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Clean Boating - How Are We Doing?

America's first serious legislative attempt to clean up our act on the nation's ponds, lakes, and waterways was enacted into law in 1972. The goal of the Clean Water Act and subsequent legislation has been to protect our drinking water, wildlife, and recreational resources, and to make these waters fishable and swimable by the turn of the century.

Back in 1972, many lakes and rivers were so badly polluted by uncontrolled sewage discharge and septic run-off that fecal bacteria were counted in the millions per gallon. Many New England rivers were the color of whatever dye was being used in the local textile mills that day. In
Cleveland, Ohio, the Cuyahoga River had actually caught fire from the ignition of industrial discharges floating on the surface.

So, how are we doing? Well, we have been very successful in reducing or eliminating point source discharges from sewage plants, industrial sites, and other institutional sources of pollution. We can now boat, fish and swim in many of those waters without fear of poison or disease. Even the once infamous harbor area where the Cuyahoga River meets Lake Erie is now bustling with pleasure boaters and tourists. As the song goes, we really have changed the world - or at least part of it.

But nonpoint sources of pollution - including agricultural runoff, tainted stormwater, near-shore septic tanks, and mobile sources such as boats - are another matter. Even seemingly small sources of pollution can have a big impact on water quality. For example, bacteria in shellfish beds in Buttermilk Bay near Cape Cod were traced to dog feces washed there from surrounding yards by rainstorms. Pollution from boats and marinas includes litter, fish waste, sewage, fuels and lubricants, contaminated bilge water, boat-maintenance products, and storm water runoff.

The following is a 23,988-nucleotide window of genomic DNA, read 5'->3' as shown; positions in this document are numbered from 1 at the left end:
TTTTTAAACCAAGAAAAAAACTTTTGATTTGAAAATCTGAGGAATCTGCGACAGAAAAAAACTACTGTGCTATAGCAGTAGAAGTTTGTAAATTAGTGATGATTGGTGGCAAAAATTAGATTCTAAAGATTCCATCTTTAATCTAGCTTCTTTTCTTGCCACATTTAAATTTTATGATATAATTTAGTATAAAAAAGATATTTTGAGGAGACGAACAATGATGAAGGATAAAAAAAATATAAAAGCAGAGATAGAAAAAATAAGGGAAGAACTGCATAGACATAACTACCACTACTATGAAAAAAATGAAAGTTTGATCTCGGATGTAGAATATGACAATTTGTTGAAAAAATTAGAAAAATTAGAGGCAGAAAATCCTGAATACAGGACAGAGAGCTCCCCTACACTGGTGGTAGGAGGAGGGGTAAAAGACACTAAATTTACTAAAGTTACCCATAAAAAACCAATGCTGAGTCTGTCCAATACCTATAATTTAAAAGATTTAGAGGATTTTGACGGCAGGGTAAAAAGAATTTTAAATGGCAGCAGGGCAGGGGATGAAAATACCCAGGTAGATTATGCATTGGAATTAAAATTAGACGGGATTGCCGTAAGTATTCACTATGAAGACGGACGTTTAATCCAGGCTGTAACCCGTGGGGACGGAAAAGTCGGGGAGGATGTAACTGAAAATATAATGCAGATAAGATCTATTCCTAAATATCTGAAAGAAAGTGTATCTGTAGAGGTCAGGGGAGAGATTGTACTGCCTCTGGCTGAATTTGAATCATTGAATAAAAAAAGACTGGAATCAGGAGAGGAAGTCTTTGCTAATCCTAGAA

Each boat and marina may represent only a tiny fraction of the total, but 94 million of us boat and/or fish each year, and there are more than 10,000 U.S. marinas and millions of boats.

Pollution can affect boaters by contact, ingestion, and by biological accumulation in the fish that we catch and eat. About one-half of fecal mass is potentially virulent bacteria. In addition, scientists have measured detectable quantities of caffeine and pharmaceuticals in the Nation's waters.

Our future success or failure in reducing nonpoint pollution is up to you. It will be controlled only when individuals change old habits and make the extra effort to properly dispose of waste. Boaters in particular, as primary beneficiaries of clean waters, are morally and legally responsible for their actions on the water, at the dock, in the marina, and at home. In addition to educating themselves in clean boating and improving their own practices, they should share information with others, including legislators. They can improve water quality by factoring it into such decisions as selecting a marina, performing boat maintenance, and buying equipment and supplies.

Free information on boating and the environment is available from the Coast Guard, the EPA, NOAA, state and local governments, as well as many private companies and organizations, including the ABA. For information about how to access these free resources, check out the ABA web page on clean boating at www.americanboating.org, and share this information with your boating friends.

 
 
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